The quiet, freshly mowed cemetery lay far below them. The gravedigger's sprinklers spurted in lazy pinwheels of light. They could see the newspaper's flat gray roof past the electric poles on Third Street. Their two-story, white house on Ithaca Street was just two blocks farther, and Cassidy could see his own bedroom window on the second floor.
They heard birds in the cemetery trees and the softly pulsing sprinklers below, but the little town made no other sound. They saw children riding bikes toward the park, and a few cars rolling through the downtown, slowly and silently.
Beyond the trees, beyond Sheeran's junkyard at the edge of town, beyond the Crazy Woman Creek, a velvety brown bolt of prairie cloth unfurled west to the Big Horns, where storms lingered before they burst onto the flats. Billowing clouds grazed across an endless blue sky like a herd of white buffalo. The emptiness of the place fled away from the lonely little town in every direction.
Cassidy was thrilled by it. He imagined the breeze swirling to life in the distant mountains, sweeping over the snow that still capped the highest peaks, and drifting down to soothe his sweaty face.
"Whoa, you can see forever!" Cassidy marveled, resting his chin on the rusted rail, surveying the sweep of land he'd never seen quite this way. Maybe it was the Promised Land the Old Ones saw.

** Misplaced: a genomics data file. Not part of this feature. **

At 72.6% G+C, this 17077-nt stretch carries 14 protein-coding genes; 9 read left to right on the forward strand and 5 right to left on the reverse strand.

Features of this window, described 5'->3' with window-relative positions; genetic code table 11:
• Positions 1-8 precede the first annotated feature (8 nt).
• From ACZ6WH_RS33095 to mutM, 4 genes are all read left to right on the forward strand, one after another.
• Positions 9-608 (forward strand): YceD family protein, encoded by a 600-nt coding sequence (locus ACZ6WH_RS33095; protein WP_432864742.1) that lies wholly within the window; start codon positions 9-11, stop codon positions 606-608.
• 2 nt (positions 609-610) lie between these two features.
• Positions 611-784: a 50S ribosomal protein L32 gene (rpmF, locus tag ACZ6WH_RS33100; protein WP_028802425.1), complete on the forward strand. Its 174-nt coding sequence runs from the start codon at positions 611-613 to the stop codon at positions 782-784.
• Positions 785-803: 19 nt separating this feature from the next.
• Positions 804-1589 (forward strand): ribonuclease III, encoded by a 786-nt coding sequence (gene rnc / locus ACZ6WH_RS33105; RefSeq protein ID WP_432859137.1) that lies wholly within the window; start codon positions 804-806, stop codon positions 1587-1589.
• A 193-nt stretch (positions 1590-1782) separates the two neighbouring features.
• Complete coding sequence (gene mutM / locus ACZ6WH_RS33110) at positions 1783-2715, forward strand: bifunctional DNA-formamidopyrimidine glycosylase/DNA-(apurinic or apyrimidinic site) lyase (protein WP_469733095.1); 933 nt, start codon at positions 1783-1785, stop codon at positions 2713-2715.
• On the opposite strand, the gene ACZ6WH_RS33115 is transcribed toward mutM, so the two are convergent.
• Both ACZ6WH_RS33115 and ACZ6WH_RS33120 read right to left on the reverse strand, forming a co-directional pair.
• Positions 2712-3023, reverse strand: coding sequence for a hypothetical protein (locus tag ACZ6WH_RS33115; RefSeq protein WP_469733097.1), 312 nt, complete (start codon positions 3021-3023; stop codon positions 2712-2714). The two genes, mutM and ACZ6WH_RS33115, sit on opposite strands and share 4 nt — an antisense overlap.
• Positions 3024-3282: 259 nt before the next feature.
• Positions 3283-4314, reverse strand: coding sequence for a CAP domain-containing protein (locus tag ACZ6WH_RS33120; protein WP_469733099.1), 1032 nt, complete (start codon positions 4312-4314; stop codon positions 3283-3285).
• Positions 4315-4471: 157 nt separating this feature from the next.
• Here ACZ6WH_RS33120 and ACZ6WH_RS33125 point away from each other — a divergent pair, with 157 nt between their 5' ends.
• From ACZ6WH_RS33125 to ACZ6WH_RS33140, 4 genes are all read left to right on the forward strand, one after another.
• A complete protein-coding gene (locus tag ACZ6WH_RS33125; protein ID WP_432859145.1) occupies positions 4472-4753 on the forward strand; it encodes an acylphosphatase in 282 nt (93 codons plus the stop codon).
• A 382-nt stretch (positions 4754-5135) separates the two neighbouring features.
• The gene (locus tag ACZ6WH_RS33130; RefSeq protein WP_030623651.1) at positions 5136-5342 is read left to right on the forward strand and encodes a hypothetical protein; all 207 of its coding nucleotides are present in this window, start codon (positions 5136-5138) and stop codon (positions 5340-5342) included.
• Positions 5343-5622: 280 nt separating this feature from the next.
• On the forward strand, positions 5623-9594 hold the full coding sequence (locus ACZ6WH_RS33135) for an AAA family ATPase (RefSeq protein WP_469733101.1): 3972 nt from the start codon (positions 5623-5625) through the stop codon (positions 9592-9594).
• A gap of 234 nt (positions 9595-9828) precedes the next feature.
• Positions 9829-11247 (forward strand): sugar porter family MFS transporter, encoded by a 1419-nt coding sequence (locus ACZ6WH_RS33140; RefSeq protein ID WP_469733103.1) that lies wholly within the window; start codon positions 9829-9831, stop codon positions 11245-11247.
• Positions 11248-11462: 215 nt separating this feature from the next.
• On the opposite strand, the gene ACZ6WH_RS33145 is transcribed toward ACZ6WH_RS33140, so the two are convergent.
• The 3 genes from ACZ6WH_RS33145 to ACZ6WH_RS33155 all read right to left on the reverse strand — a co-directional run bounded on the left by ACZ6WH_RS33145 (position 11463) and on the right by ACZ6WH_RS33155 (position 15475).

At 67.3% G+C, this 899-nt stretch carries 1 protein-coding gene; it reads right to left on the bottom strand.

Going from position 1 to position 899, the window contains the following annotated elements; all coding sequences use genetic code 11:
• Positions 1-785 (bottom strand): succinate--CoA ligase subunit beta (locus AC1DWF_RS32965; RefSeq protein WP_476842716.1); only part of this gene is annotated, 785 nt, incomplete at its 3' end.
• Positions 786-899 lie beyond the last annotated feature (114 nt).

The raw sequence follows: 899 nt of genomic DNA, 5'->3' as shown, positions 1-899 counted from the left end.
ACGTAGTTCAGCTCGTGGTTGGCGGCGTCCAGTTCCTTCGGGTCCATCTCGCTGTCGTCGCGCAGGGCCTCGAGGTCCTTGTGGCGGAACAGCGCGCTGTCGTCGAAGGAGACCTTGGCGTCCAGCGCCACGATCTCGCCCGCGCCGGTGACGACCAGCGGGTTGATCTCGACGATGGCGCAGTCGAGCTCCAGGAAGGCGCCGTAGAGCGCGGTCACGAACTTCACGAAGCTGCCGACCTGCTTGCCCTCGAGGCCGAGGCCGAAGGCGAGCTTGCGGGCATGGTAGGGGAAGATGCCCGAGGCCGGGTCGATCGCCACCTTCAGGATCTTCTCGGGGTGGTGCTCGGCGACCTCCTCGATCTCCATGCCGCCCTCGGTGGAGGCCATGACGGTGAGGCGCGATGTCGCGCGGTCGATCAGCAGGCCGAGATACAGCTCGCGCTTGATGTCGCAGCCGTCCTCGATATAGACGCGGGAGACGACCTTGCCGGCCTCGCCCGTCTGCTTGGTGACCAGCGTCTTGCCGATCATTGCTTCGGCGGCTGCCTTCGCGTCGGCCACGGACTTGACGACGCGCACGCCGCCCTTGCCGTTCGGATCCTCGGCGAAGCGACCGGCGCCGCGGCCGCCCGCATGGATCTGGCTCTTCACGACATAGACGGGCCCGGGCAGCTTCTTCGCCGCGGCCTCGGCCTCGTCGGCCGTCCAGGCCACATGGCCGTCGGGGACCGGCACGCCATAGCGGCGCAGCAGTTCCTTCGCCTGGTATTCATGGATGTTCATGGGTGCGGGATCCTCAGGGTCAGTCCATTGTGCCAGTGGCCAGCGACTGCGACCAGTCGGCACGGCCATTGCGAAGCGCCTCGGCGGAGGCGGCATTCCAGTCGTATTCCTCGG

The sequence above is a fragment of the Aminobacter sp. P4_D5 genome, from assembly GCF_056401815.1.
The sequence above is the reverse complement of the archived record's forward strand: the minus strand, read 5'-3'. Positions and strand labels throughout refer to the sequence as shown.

He saw far-off ranch houses, a web of washes and gulleys, dust chasing a truck on a dirt road, and off to the west, a lumpish outcropping where he and Daniel often hunted for arrowheads and horny toads.
"Look, that's the Pumpkin Butte, Danny!" Cassidy said excitedly, scrambling to his knees. "It doesn't look so big from here. Why do they call it that ... Danny? Stand up and you can see the ..."
The railing shrieked as it ripped free.
Cassidy had leaned too heavily upon the old baluster as he angled for a better view. The decrepit metal whined, a bolt popped, and Cassidy plunged forward into the empty sky.
It happened too fast to scream.
Daniel grabbed for him. Almost by luck, his left hand clasped a fold of Cassidy's T-shirt.
It tore away like wet paper.
His right hand -- or three fingers of it -- barely hooked the top of Cassidy's jeans. The dead weight of his little brother's body falling over the edge slammed Daniel's face into the grate walkway ... but he held on.
"Don't move!" he screamed.